Parent’s FOIA request shows more to RPS 2018 toilet paper debacle

Jeremy M. Lazarus | 4/19/2019, 6 a.m.
Richmond Public Schools expects to finish the current school year with plenty of toilet paper, paper towels and cleaning supplies ...

On March 13, 2018, an email from Mr. Horton to Mr. Oliver and Deidra Starkes, an administrative assistant in the central office and later to RPS’ new chief operating officer, Darrin Simmons Jr., stated that Mr. Horton had orders from 30 schools and could not completely fill them because the custodial supply budget was running short.

Then on April 12, Ronald M. “Bobby” Hathaway Jr., an acting supervisor for heating, cooling and ventilation whom Mr. Kamras had promoted over Mr. Oliver and Mr. Horton to manage all facilities, received notice of the brewing problem through an email from Rose Ferguson, principal of George Mason Elementary School.

Ms. Ferguson emailed that bathroom supplies were running low. School Board member Cheryl Burke, 7th District, shared that email with Mr. Kamras and other members of the administration in trying to find out what was happening.

Mr. Horton, a 41-year RPS veteran, then followed up with his own email on April 13 notifying Mr. Hathaway and the custodial staff that “due to budget constraints,” he was buying only essential supplies. “Considering the shortage I would solicit any assistance that you can provide in developing the custodial budget.”

On May 17, after the available funds had virtually dried up, Mr. Horton issued another email appeal for help.

In an email to Mr. Hathaway and to RPS Budget Director Lynn Bragga, Mr. Horton stated, “We currently have only $503.00 remaining in the custodial budget. I also have at least 21 schools (that) have submitted orders for custodial supplies. Not sure at this point what is expected. Several requests have been made to replenish the custodial supply budget, but to no avail. Please assist wherever possible.”

Mr. Hathaway then responded with a request for additional information, including Mr. Horton’s estimate of custodial needs through the end of the year. Mr. Horton’s estimate: $49,723.97.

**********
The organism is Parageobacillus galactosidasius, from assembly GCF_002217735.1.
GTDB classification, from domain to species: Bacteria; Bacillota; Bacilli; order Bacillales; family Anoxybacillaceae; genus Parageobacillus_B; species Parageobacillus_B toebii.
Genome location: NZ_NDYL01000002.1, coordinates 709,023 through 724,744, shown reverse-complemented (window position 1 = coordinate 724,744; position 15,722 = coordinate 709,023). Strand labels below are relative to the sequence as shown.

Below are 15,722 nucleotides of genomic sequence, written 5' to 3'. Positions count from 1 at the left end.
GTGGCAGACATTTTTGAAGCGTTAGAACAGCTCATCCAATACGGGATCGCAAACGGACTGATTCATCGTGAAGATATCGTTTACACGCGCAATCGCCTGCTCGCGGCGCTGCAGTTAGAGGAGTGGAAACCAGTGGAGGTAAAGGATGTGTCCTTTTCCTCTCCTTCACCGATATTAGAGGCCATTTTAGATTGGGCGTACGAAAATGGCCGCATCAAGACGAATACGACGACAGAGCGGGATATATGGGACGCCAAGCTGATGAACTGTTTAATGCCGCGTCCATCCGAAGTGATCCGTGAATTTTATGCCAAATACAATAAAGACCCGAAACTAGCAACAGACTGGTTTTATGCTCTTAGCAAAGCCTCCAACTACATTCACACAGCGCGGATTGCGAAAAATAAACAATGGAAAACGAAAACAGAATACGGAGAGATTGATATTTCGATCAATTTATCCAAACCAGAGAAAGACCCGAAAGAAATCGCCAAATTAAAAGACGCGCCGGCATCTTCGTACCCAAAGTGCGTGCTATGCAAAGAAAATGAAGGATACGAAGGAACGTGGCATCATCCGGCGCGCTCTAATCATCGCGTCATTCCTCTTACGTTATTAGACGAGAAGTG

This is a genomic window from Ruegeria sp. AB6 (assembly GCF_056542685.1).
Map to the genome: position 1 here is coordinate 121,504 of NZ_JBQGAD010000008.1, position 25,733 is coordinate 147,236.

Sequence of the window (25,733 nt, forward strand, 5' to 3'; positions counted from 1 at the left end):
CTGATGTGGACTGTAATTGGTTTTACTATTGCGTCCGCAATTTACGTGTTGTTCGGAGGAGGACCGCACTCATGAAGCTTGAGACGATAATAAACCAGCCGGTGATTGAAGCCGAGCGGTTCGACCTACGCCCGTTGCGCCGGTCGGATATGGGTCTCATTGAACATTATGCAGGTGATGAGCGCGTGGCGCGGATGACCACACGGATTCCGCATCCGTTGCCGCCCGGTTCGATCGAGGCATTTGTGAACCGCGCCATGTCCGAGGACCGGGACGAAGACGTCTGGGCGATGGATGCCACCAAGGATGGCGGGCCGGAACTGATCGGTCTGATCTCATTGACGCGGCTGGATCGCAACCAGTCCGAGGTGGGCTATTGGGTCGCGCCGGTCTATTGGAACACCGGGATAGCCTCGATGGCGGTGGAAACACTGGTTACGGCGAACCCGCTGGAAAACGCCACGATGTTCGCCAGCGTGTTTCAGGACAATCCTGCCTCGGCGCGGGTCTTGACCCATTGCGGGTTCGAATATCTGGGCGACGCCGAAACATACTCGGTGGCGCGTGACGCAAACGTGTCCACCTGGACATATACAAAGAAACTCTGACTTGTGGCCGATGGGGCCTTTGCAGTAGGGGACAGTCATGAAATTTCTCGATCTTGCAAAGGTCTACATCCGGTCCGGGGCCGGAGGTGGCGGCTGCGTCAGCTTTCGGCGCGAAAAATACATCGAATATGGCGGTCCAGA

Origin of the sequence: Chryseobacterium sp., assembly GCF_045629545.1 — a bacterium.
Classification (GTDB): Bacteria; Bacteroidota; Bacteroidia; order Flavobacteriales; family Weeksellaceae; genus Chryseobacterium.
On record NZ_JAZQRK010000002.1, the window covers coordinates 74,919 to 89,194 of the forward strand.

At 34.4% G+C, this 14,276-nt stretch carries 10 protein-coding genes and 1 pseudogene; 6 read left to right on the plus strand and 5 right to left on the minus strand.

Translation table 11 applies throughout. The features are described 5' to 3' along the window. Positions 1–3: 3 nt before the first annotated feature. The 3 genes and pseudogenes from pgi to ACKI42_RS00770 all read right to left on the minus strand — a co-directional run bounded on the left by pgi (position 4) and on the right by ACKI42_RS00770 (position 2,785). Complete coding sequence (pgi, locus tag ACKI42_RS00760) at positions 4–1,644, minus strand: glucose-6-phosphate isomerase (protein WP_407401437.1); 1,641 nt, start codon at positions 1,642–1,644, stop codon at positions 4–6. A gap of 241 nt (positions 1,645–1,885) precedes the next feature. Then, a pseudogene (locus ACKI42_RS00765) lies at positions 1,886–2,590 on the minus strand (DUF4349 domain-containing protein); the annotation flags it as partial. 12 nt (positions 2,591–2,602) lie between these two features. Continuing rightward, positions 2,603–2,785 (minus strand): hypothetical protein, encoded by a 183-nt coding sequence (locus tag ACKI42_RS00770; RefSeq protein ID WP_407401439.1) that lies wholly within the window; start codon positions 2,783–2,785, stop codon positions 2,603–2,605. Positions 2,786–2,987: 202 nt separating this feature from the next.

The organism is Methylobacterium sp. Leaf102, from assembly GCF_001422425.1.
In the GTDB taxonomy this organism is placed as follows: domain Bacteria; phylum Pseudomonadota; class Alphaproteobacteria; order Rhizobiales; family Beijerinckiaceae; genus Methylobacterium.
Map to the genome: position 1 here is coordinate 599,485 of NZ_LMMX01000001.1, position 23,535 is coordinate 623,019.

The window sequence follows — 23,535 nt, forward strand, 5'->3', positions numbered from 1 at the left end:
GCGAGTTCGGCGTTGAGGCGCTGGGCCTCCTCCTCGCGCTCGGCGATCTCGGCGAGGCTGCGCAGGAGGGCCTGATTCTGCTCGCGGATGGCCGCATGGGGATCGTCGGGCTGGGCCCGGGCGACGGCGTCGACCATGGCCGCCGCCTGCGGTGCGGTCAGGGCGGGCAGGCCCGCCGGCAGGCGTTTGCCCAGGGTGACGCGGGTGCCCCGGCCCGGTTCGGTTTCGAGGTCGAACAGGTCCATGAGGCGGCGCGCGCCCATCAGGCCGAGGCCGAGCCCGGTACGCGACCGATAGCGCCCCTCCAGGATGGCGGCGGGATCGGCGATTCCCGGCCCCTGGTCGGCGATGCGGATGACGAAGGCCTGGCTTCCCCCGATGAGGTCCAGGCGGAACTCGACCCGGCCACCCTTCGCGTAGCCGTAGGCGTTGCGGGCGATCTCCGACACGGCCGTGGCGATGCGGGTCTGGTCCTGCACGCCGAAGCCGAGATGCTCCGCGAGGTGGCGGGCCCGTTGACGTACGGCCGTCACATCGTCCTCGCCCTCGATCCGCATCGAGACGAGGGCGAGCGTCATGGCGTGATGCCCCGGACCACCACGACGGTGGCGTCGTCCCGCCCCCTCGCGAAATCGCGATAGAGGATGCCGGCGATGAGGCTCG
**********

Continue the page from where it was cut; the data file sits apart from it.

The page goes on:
On May 23, Mr. Hathaway sent an email reassuring Mr. Horton: “We should have funding later today or tomorrow to help,” Mr. Hathaway states, apparently after learning that the requisition for funding had reached the superintendent’s desk. But nothing changed.

On Thursday, May 31, Mr. Horton reported, “The amount available in the custodial supply budget was $1.18.”

That day, Mr. Oliver said he made urgent calls to Mr. Hathaway about securing money for supplies, but was told that Mr. Hathaway could not do anything.

Mr. Oliver said he and Mr. Horton also met that day with Mr. Simmons, who “expressed no interest in neither our account of what had occurred nor our knowledge of how it could have been avoided.”

“Instead, he only wanted to know how many schools (would receive) toilet paper and paper towels on Friday, June 1,” Mr. Oliver wrote.

Mr. Simmons apparently did not tell Mr. Oliver and Mr. Horton that he had signed off on the request on May 23 to shift funding to boost the custodial supply budget.

Mr. Oliver also told Mr. Simmons of emails notifying Mr. Hathaway of the problem.

Mr. Horton separately stated that once Mr. Kamras signed the form allowing the custodial budget to be replenished with $50,000, he was able to fill back orders from 21 schools. According to the budget office, the transfer of funds was accomplished at 9:20 a.m. June 1.

Mr. Horton stated that supplies began moving Monday and Tuesday to most of the buildings, though some schools had to wait several more days. He said he and his brother, Frederick Horton, a 30-year RPS veteran, quit after Mr. Oliver was fired.

“These emails provide a completely different picture from what we were told,” Ms. Anderson said. For her, Mr. Kamras’ handling of this challenge “has undermined my trust in his ability to handle larger problems.”

Mr. Kamras did not respond to Free Press questions about the situation.